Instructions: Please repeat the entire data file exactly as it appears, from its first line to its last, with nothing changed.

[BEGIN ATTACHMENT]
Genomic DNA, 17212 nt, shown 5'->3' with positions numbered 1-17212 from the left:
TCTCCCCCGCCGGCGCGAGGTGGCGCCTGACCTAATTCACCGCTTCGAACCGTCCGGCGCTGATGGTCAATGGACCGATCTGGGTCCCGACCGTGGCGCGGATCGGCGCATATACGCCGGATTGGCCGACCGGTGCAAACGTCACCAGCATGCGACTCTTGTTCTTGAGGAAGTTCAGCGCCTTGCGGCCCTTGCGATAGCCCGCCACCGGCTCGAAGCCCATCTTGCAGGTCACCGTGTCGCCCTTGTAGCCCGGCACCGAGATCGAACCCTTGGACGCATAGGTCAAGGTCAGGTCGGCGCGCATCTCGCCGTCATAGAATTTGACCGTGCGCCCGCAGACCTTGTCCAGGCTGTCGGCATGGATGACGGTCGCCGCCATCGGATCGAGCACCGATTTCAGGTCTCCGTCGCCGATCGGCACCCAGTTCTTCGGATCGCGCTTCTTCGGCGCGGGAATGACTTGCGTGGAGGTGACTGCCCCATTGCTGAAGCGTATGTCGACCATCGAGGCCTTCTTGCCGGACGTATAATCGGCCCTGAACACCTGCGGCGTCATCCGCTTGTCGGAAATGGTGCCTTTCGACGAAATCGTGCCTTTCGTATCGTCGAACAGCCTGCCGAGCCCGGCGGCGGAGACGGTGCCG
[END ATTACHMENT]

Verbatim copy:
Genomic DNA, 17212 nt, shown 5'->3' with positions numbered 1-17212 from the left:
TCTCCCCCGCCGGCGCGAGGTGGCGCCTGACCTAATTCACCGCTTCGAACCGTCCGGCGCTGATGGTCAATGGACCGATCTGGGTCCCGACCGTGGCGCGGATCGGCGCATATACGCCGGATTGGCCGACCGGTGCAAACGTCACCAGCATGCGACTCTTGTTCTTGAGGAAGTTCAGCGCCTTGCGGCCCTTGCGATAGCCCGCCACCGGCTCGAAGCCCATCTTGCAGGTCACCGTGTCGCCCTTGTAGCCCGGCACCGAGATCGAACCCTTGGACGCATAGGTCAAGGTCAGGTCGGCGCGCATCTCGCCGTCATAGAATTTGACCGTGCGCCCGCAGACCTTGTCCAGGCTGTCGGCATGGATGACGGTCGCCGCCATCGGATCGAGCACCGATTTCAGGTCTCCGTCGCCGATCGGCACCCAGTTCTTCGGATCGCGCTTCTTCGGCGCGGGAATGACTTGCGTGGAGGTGACTGCCCCATTGCTGAAGCGTATGTCGACCATCGAGGCCTTCTTGCCGGACGTATAATCGGCCCTGAACACCTGCGGCGTCATCCGCTTGTCGGAAATGGTGCCTTTCGACGAAATCGTGCCTTTCGTATCGTCGAACAGCCTGCCGAGCCCGGCGGCGGAGACGGTGCCG